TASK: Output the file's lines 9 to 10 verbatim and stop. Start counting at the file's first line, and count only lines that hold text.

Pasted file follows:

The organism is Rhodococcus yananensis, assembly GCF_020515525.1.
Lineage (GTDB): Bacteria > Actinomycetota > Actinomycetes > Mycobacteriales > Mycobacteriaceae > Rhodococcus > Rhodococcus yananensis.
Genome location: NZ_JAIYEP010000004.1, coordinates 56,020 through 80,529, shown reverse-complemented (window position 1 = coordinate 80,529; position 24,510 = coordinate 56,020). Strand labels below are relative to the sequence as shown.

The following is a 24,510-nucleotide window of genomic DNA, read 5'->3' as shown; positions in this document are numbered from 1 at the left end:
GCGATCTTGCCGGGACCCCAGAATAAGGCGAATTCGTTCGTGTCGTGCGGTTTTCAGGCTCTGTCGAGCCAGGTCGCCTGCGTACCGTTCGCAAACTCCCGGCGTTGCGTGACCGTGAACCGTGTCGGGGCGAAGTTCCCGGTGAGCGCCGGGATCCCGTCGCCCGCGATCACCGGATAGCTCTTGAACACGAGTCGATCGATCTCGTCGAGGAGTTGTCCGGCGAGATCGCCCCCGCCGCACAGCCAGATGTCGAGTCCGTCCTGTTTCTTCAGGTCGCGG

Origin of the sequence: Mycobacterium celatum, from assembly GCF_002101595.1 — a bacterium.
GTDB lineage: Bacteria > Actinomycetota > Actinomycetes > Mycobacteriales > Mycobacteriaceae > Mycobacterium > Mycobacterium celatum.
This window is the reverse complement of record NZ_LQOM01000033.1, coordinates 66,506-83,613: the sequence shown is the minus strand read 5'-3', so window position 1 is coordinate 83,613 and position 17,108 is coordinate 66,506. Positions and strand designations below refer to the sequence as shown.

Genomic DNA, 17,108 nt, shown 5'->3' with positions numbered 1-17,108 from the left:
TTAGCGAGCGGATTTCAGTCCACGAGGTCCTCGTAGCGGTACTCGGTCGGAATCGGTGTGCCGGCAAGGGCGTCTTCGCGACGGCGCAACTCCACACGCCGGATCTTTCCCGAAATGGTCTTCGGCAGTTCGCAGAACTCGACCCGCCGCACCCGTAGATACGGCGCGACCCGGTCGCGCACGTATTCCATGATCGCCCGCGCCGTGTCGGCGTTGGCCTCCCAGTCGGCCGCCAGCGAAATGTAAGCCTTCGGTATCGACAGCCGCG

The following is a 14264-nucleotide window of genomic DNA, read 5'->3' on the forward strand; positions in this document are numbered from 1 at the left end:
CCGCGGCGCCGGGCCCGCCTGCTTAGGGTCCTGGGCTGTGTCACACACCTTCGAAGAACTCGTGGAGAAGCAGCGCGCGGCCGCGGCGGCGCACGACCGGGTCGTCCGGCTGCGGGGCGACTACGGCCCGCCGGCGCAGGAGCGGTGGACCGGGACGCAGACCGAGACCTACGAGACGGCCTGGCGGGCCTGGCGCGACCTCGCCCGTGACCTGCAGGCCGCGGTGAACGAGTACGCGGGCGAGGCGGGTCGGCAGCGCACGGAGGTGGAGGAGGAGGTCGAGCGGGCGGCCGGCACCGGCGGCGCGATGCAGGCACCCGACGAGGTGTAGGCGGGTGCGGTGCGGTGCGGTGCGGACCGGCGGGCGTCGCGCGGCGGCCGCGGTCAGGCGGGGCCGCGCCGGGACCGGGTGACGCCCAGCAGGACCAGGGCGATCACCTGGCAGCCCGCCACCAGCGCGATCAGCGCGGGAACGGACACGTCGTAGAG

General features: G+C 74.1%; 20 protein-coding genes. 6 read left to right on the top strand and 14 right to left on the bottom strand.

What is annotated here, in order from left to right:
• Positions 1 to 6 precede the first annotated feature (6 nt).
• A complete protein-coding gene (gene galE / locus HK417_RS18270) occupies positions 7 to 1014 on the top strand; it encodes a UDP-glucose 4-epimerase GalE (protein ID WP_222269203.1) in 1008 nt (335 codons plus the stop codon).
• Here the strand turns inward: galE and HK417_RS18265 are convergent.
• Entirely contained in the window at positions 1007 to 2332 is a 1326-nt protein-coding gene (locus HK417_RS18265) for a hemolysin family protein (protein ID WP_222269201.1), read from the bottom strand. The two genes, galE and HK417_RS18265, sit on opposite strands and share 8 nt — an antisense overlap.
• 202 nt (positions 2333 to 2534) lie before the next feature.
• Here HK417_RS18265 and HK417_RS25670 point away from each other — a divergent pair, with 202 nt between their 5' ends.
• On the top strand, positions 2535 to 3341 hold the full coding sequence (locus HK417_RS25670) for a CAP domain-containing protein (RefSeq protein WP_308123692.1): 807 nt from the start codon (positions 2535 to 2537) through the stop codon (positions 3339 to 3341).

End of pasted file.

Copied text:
Genomic DNA, 17,108 nt, shown 5'->3' with positions numbered 1-17,108 from the left:
TTAGCGAGCGGATTTCAGTCCACGAGGTCCTCGTAGCGGTACTCGGTCGGAATCGGTGTGCCGGCAAGGGCGTCTTCGCGACGGCGCAACTCCACACGCCGGATCTTTCCCGAAATGGTCTTCGGCAGTTCGCAGAACTCGACCCGCCGCACCCGTAGATACGGCGCGACCCGGTCGCGCACGTATTCCATGATCGCCCGCGCCGTGTCGGCGTTGGCCTCCCAGTCGGCCGCCAGCGAAATGTAAGCCTTCGGTATCGACAGCCGCG